Counterfeit Detection: 1922 No D Lincoln Cent
Posted on 1/17/2012
As a well known rarity, the 1922 No D Lincoln cent has been the target of counterfeiters for decades. Numismatists have cataloged three varieties of 1922 No D cents: Weak D, Weak Reverse, and Strong Reverse. The latter, which was caused when excessive die polishing effaced the mintmark from the die, is the most popular of the three and generally considered to be the “true” 1922 No D. No cents were struck at Philadelphia in 1922, and these varieties have since become popular with collectors as distinct issues required for a complete set.
According to the NGC US Coin Price Guide, the 1922 No D Strong Reverse is worth $680 in Good condition. That price quickly rises in higher grades, and better circulated examples sell for nearly five figures. The 1922-D, on the other hand, is worth under $100 in all circulated grades. A counterfeiter could simply remove the D and attempt to pass it off as a 1922 No D, with a potentially huge profit.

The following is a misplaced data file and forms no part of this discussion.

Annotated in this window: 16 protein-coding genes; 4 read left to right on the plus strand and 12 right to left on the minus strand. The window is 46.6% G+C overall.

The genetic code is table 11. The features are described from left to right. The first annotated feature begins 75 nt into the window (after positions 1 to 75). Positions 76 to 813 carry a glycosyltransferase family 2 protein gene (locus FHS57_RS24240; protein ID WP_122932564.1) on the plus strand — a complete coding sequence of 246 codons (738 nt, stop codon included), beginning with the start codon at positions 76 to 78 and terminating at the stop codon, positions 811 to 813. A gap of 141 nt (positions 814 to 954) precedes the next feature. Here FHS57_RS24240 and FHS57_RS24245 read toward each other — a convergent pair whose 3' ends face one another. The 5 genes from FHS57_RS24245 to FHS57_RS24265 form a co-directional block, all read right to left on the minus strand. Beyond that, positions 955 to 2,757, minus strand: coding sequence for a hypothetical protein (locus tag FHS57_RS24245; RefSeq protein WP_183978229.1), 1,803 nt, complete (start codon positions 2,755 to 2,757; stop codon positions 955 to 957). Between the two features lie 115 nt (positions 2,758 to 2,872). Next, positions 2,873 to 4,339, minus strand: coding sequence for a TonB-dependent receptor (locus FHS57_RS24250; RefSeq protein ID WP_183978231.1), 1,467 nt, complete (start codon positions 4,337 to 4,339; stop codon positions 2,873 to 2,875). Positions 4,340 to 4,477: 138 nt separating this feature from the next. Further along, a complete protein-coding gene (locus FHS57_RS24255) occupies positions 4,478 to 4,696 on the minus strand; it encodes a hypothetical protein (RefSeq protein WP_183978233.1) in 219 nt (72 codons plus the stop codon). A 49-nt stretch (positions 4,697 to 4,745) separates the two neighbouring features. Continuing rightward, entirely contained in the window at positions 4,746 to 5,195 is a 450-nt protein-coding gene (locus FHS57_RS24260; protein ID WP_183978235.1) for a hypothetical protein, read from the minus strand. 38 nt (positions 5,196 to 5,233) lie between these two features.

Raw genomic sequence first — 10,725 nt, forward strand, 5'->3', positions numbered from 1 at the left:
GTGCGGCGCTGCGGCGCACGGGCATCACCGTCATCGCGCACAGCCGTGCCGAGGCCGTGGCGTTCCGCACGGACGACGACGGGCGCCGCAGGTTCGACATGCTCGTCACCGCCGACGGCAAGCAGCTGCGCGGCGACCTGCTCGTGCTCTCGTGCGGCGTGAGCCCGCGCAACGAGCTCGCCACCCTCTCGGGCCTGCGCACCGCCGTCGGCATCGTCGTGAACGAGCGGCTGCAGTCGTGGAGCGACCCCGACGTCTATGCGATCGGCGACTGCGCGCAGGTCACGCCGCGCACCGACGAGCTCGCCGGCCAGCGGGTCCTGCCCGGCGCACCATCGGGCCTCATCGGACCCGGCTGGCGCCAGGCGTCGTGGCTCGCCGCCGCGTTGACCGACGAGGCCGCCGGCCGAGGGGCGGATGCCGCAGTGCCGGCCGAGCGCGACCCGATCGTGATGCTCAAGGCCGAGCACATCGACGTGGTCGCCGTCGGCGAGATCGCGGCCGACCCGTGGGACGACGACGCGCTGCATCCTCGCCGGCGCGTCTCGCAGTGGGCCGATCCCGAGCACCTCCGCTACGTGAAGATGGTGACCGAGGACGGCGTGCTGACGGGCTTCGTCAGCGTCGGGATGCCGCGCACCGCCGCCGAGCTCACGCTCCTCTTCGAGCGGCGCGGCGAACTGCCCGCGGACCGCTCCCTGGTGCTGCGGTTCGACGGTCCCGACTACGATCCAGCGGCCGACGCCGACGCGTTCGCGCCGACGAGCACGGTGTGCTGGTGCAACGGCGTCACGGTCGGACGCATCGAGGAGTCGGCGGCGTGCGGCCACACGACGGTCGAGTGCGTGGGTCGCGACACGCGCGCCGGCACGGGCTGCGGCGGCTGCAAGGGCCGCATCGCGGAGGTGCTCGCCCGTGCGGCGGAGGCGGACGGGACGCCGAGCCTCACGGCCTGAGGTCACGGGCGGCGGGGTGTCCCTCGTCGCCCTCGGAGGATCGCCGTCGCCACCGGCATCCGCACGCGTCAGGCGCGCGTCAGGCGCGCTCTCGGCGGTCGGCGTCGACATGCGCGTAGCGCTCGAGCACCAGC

There are not nearly as many fakes of the 1922 No D cents as there are of the 1909-S VDB and 1914-D cents. When an illegitimate 1922 No D cent is received by NGC, it is almost always an alteration. It is fairly easy for a counterfeiter to use a tool to scratch away the D, but this typically leaves prominent tooling marks, which aid in detection.
As I sat down to write this article, NGC graders identified a fake 1922 No D cent that was struck by dies. It is very unusual to see a die struck counterfeit 1922 No D cent because of the added work required to craft dies. This piece is not particularly deceptive: all of the details are weak, the surfaces have numerous tiny raised dots, and the color is off. There is also a strange “wire rim” at the upper left obverse. Nonetheless, since this fake was struck by counterfeit dies, there are undoubtedly many more like it. Pay close attention to this counterfeit and make sure to familiarize yourself with the diagnostics of genuine examples.
For more on counterfeit Lincoln cents, see NGC’s “Altered Key Lincolns” in the December 2011 issue of the ANA’s The Numismatist.